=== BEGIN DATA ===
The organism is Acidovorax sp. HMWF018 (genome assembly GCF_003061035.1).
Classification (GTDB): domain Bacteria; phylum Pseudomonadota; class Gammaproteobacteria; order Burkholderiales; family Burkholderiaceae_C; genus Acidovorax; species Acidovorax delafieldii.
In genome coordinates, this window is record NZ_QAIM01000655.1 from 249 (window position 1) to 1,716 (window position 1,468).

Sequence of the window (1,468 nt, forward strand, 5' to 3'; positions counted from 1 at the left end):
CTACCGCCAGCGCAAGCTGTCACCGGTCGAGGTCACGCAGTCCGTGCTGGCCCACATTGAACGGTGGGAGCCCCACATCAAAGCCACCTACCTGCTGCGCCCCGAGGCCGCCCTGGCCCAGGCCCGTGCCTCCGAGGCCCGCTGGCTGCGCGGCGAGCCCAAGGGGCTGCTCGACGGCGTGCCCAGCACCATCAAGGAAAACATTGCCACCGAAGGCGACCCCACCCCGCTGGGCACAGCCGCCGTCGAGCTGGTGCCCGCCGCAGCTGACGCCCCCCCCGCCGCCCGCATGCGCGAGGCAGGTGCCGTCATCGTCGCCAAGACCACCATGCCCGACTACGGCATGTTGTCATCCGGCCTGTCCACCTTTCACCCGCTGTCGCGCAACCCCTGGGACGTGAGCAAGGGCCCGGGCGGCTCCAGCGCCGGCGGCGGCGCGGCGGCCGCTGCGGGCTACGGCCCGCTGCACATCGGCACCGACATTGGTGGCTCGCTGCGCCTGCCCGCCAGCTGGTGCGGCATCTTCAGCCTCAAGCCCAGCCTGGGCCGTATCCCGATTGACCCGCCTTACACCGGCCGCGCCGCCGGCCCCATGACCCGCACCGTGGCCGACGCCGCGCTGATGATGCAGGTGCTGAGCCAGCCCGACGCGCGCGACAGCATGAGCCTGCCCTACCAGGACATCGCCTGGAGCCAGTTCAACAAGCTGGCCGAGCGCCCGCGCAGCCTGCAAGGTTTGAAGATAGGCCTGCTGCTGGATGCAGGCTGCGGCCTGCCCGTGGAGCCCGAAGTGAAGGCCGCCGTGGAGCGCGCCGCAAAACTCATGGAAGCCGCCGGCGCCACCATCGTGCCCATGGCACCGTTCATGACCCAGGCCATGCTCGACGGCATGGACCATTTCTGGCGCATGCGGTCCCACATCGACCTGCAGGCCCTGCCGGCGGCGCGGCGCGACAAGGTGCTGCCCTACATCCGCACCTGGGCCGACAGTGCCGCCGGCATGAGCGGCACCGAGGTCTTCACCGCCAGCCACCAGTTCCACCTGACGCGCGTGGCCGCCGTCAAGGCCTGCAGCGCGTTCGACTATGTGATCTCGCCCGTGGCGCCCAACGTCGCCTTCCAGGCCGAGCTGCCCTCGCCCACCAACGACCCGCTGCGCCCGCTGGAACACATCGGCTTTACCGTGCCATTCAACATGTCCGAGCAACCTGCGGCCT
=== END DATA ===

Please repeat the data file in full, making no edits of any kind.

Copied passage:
The organism is Acidovorax sp. HMWF018 (genome assembly GCF_003061035.1).
Classification (GTDB): domain Bacteria; phylum Pseudomonadota; class Gammaproteobacteria; order Burkholderiales; family Burkholderiaceae_C; genus Acidovorax; species Acidovorax delafieldii.
In genome coordinates, this window is record NZ_QAIM01000655.1 from 249 (window position 1) to 1,716 (window position 1,468).

Sequence of the window (1,468 nt, forward strand, 5' to 3'; positions counted from 1 at the left end):
CTACCGCCAGCGCAAGCTGTCACCGGTCGAGGTCACGCAGTCCGTGCTGGCCCACATTGAACGGTGGGAGCCCCACATCAAAGCCACCTACCTGCTGCGCCCCGAGGCCGCCCTGGCCCAGGCCCGTGCCTCCGAGGCCCGCTGGCTGCGCGGCGAGCCCAAGGGGCTGCTCGACGGCGTGCCCAGCACCATCAAGGAAAACATTGCCACCGAAGGCGACCCCACCCCGCTGGGCACAGCCGCCGTCGAGCTGGTGCCCGCCGCAGCTGACGCCCCCCCCGCCGCCCGCATGCGCGAGGCAGGTGCCGTCATCGTCGCCAAGACCACCATGCCCGACTACGGCATGTTGTCATCCGGCCTGTCCACCTTTCACCCGCTGTCGCGCAACCCCTGGGACGTGAGCAAGGGCCCGGGCGGCTCCAGCGCCGGCGGCGGCGCGGCGGCCGCTGCGGGCTACGGCCCGCTGCACATCGGCACCGACATTGGTGGCTCGCTGCGCCTGCCCGCCAGCTGGTGCGGCATCTTCAGCCTCAAGCCCAGCCTGGGCCGTATCCCGATTGACCCGCCTTACACCGGCCGCGCCGCCGGCCCCATGACCCGCACCGTGGCCGACGCCGCGCTGATGATGCAGGTGCTGAGCCAGCCCGACGCGCGCGACAGCATGAGCCTGCCCTACCAGGACATCGCCTGGAGCCAGTTCAACAAGCTGGCCGAGCGCCCGCGCAGCCTGCAAGGTTTGAAGATAGGCCTGCTGCTGGATGCAGGCTGCGGCCTGCCCGTGGAGCCCGAAGTGAAGGCCGCCGTGGAGCGCGCCGCAAAACTCATGGAAGCCGCCGGCGCCACCATCGTGCCCATGGCACCGTTCATGACCCAGGCCATGCTCGACGGCATGGACCATTTCTGGCGCATGCGGTCCCACATCGACCTGCAGGCCCTGCCGGCGGCGCGGCGCGACAAGGTGCTGCCCTACATCCGCACCTGGGCCGACAGTGCCGCCGGCATGAGCGGCACCGAGGTCTTCACCGCCAGCCACCAGTTCCACCTGACGCGCGTGGCCGCCGTCAAGGCCTGCAGCGCGTTCGACTATGTGATCTCGCCCGTGGCGCCCAACGTCGCCTTCCAGGCCGAGCTGCCCTCGCCCACCAACGACCCGCTGCGCCCGCTGGAACACATCGGCTTTACCGTGCCATTCAACATGTCCGAGCAACCTGCGGCCT